The Supreme Court on Thursday held that the daughter of a male Hindu is entitled to inherit his self-acquired property or that obtained through family inheritance when the man died without a will, reported Bar and Bench.

The bench of Justices S Abdul Nazeer and Krishna Murari observed that even before the Hindu Succession Act, 1956, ancient text such as the Smritis, the commentaries written by various renowned persons and even judicial verdicts “have recognised the rights of several female heirs, the wives and the daughter’s being the foremost of them.”

In the case, a Hindu man, Marappa Gounder, had a self-acquired property and he died leaving behind a daughter, Kupayee Ammal. Gounder also had a younger brother, Ramasamy Gounder, who had died before him.

Kupayee Ammal died and the property was then acquired by the five heirs of Ramasamy Gounder. One of the five heirs, Thangammal had filed a suit for partition of the property.

The bench was examining the matter concerning the right of the daughter to inherit the self-acquired property of her father in the absence of any other legal heir. The court was dealing with the question of whether such property would devolve to the daughter by inheritance after the father died without a will, or to the man’s brother by survivorship.

The court was also looking at the order of succession following the death of the daughter that happened after amendments to the Hindu Succession Act, 1956, came into force, reported Live Law.

In its verdict, the court held that upon the father’s death, such property would devolve by inheritance and not by survivorship.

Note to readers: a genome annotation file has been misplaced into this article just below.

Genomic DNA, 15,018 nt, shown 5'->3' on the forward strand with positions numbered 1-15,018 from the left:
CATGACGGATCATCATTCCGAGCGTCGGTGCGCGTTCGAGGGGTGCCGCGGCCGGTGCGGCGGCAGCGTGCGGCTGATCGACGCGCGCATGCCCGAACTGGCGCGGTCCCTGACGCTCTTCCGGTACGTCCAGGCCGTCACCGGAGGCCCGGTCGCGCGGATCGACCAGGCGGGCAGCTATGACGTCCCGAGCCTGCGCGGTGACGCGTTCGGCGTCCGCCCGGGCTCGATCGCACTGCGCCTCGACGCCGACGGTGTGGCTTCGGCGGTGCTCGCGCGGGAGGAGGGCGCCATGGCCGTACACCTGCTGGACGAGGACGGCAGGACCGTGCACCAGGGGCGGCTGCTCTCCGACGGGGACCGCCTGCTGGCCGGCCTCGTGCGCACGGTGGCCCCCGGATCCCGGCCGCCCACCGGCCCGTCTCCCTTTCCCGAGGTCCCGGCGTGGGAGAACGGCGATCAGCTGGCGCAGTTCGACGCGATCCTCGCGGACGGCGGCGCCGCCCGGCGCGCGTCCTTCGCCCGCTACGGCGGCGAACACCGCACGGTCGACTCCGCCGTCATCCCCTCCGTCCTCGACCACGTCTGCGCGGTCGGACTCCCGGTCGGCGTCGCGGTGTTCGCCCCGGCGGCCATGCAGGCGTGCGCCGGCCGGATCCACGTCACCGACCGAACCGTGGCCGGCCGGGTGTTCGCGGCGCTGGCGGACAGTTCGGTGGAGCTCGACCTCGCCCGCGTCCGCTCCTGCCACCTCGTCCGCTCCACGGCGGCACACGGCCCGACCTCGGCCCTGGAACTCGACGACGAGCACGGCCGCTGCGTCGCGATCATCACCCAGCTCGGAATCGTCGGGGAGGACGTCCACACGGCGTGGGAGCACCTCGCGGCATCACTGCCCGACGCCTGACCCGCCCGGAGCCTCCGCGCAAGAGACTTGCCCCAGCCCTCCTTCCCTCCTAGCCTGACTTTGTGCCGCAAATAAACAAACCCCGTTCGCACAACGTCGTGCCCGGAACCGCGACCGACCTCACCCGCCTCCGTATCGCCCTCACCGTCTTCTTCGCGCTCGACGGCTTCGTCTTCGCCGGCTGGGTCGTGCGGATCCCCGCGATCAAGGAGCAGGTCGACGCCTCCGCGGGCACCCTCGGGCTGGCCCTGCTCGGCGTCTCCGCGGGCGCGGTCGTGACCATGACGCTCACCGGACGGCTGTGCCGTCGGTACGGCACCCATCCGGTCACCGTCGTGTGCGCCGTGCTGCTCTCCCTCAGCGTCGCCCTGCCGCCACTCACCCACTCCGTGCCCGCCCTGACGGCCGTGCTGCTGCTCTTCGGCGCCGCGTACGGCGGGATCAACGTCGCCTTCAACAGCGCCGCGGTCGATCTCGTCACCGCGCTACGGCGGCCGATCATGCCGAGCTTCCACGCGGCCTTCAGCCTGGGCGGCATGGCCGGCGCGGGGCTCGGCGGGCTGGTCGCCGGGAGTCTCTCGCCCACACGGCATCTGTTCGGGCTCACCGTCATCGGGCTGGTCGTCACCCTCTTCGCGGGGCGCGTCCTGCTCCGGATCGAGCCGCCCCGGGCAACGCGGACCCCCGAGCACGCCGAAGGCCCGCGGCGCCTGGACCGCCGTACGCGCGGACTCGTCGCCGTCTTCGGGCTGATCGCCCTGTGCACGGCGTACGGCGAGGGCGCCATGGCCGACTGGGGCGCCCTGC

On the other question on the daughter’s death, the court observed that the inherited property of a female Hindu dying intestate, or without a will, goes back to the source.

“If a female Hindu dies intestate without leaving any issue, then the property inherited by her from her father or mother would go to the heirs of her father whereas the property inherited from her husband or father-in-law would go to the heirs of the husband,” the court said.

It said that there were contradictory opinions on the inheritance of the property following the daughter’s death. However, the court said that the conflict of opinion might not have any bearing in the present case since the woman in question, Kupayee Ammal, died after the Hindu Succession Act, 1956, was enacted.

“The main scheme of this Act is to establish complete equality between male and female with regard to property rights and the rights of the female were declared absolute, completely abolishing all notions of a limited estate,” the court said. “The Act brought about changes in the law of succession among Hindus and gave rights which were till then unknown in relation to women’s property.”

The court held that the 1956 Act shall apply in this case and so Ramasamy Gounder’s daughters, being Class-I heirs of their father, too shall be the heirs and entitled to the share in the suit properties.